Tony’s Garage: Readers' Tech Questions - July 2014

Always Open

Tony Huntimer Jul 31, 2014 0 Comment(s)

(Note, this letter originally appeared in Tony’s Garage in the Dec, ’13 issue. – Ed.)

Q. Tony,

Back in the day, I bought a new ’78 Z28 with a 350 and a four-speed. Since the day I drove it off the lot it has had a bad vibration starting around 75 mph and gets worse all the way up to 90 mph, where the vibration doesn’t get any worse or better. The dealer changed the harmonic damper, rebalanced the tires, and may have changed out the flywheel.

None of these fixes worked. Over the years, I have replaced tires and rims, had the engine rebuilt (balanced and blueprinted) with 9:1 pistons and a mild Isky hydraulic cam. I have also had a new driveline built with a larger diameter tube. The engine runs like a sewing machine up to 5,500 rpm in Neutral. No vibrations. The only way I can describe the vibration is that it is related to the speed of the car and is a very tight or short-wave type of vibration. If the shifter is against the rear stop, the vibrations are transmitted to the shifter. If I move the shifter off the rear stop, the vibration goes away from the shifter, but is still present. There’s no vibration in the steering mechanism. I have not done anything with the rearend as far as troubleshooting. The car has never been wrecked, raced, or excessively abused. Any suggestions as what I may try next to troubleshoot this problem.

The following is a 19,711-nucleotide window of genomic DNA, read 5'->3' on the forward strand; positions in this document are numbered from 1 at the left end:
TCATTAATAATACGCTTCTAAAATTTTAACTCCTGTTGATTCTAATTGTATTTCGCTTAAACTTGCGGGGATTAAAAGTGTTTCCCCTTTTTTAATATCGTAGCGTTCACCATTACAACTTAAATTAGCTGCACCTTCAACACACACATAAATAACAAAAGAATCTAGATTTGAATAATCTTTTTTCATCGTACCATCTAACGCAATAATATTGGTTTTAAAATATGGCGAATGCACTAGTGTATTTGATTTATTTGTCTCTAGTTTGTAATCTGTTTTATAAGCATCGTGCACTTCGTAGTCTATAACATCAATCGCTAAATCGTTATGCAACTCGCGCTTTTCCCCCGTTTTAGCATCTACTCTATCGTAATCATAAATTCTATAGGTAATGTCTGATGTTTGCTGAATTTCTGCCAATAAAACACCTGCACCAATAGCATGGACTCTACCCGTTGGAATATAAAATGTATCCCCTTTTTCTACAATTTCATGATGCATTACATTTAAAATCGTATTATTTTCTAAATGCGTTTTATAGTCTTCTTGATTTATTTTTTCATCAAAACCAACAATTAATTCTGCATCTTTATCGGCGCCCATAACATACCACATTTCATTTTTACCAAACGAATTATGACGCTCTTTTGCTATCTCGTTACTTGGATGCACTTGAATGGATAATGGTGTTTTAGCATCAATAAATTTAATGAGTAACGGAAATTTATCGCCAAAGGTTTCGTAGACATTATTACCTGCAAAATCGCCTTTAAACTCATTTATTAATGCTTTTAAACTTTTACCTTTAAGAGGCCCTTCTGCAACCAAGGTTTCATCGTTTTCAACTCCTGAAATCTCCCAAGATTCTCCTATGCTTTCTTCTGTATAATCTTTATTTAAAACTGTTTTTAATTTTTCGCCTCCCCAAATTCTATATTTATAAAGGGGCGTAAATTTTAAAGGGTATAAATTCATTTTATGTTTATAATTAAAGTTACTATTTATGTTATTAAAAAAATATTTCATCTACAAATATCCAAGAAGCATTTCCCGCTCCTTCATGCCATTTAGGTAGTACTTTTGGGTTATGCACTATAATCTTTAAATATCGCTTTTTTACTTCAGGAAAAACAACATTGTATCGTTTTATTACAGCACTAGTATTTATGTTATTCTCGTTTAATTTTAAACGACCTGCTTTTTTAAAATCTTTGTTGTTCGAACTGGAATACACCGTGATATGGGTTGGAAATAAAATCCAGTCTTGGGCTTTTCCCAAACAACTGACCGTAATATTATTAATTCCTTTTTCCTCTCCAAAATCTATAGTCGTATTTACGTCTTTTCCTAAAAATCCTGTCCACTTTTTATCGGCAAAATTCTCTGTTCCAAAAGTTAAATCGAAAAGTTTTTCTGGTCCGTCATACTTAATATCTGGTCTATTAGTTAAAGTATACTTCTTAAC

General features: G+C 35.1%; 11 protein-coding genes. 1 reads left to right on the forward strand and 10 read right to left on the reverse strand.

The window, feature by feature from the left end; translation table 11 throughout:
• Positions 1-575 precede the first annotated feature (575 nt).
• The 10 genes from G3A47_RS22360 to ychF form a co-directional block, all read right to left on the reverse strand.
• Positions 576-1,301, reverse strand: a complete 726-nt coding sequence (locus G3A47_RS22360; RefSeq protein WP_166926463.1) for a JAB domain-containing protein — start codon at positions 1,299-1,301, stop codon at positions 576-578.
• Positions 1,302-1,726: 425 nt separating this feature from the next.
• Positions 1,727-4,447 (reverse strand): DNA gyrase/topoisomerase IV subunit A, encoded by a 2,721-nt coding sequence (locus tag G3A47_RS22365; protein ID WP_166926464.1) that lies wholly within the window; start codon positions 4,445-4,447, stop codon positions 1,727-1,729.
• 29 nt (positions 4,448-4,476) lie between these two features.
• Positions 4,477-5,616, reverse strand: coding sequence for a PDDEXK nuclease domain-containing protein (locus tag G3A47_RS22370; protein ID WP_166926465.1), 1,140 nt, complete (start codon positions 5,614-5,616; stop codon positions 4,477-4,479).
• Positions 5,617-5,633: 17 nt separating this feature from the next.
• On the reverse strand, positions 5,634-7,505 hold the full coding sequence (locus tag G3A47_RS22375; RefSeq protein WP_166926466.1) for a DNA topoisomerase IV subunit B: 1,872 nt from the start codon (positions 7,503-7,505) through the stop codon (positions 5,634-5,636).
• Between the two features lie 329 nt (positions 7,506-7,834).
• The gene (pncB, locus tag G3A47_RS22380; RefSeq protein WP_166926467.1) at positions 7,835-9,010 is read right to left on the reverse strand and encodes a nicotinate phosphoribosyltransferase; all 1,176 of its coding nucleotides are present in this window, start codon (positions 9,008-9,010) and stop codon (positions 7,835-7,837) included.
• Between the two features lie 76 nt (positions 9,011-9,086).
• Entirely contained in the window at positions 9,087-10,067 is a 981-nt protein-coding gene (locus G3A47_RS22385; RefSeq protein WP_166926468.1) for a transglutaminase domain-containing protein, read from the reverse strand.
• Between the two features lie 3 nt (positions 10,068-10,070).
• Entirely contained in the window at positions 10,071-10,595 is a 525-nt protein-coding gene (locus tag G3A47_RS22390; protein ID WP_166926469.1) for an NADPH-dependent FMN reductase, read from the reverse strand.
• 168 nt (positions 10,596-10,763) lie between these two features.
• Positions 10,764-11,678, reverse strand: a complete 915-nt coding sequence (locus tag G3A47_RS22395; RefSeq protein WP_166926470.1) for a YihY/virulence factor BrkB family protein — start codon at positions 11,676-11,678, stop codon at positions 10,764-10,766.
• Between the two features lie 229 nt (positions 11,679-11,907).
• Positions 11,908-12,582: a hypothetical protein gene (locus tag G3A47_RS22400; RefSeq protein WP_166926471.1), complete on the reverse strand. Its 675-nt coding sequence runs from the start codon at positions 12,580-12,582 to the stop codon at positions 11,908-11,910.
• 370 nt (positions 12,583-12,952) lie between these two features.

Thanks for your help.

Bill Pedersen
Via email

A. Bill,

WOW! It sounds like you’ve been pulling your hair out for a while trying to find this vibration issue.

One of my first thoughts was that the driveshaft may be out of phase (universal joints clocked 90 degrees off of each other). Properly phased universal joints are in the same clocked position in the front and the rear. Universal joints out of phase are not a common occurrence, but it has happened. Since you said that you’ve replaced it already, that turned into a fleeting thought. It truly sounds like it has to be in your rearend. Not the one you sit on. I’m referring to the one mounted to your leaf springs.

Have you attempted to check how “true” your axles are by using a dial indicator with the brake drums removed? An axle could have been machined improperly from the factory. An axle could be slightly bent. I used to work at GM, and I’ve seen some cars get seriously abused before they end up on the lot of a dealership. A Teamster or a truck driver could have taken your car for a joyride and hit a curb before you received the keys to your brand-new pride and joy back in 1978. Most likely you would have noticed the brake shoes on one side wearing more than the other. It doesn’t take much to cause a vibration like the one you’re experiencing.

If you haven’t already, check the pinion yoke on the rearend to see if it may have been machined slightly off-center. If the pinion yoke universal joint cups are improperly machined, the driveshaft could be whipping around and cause the car to shake at higher speeds. You would probably need to measure the runout of the rear of the driveshaft with a dial indicator with the car up on jackstands. This would allow you to rotate the driveshaft.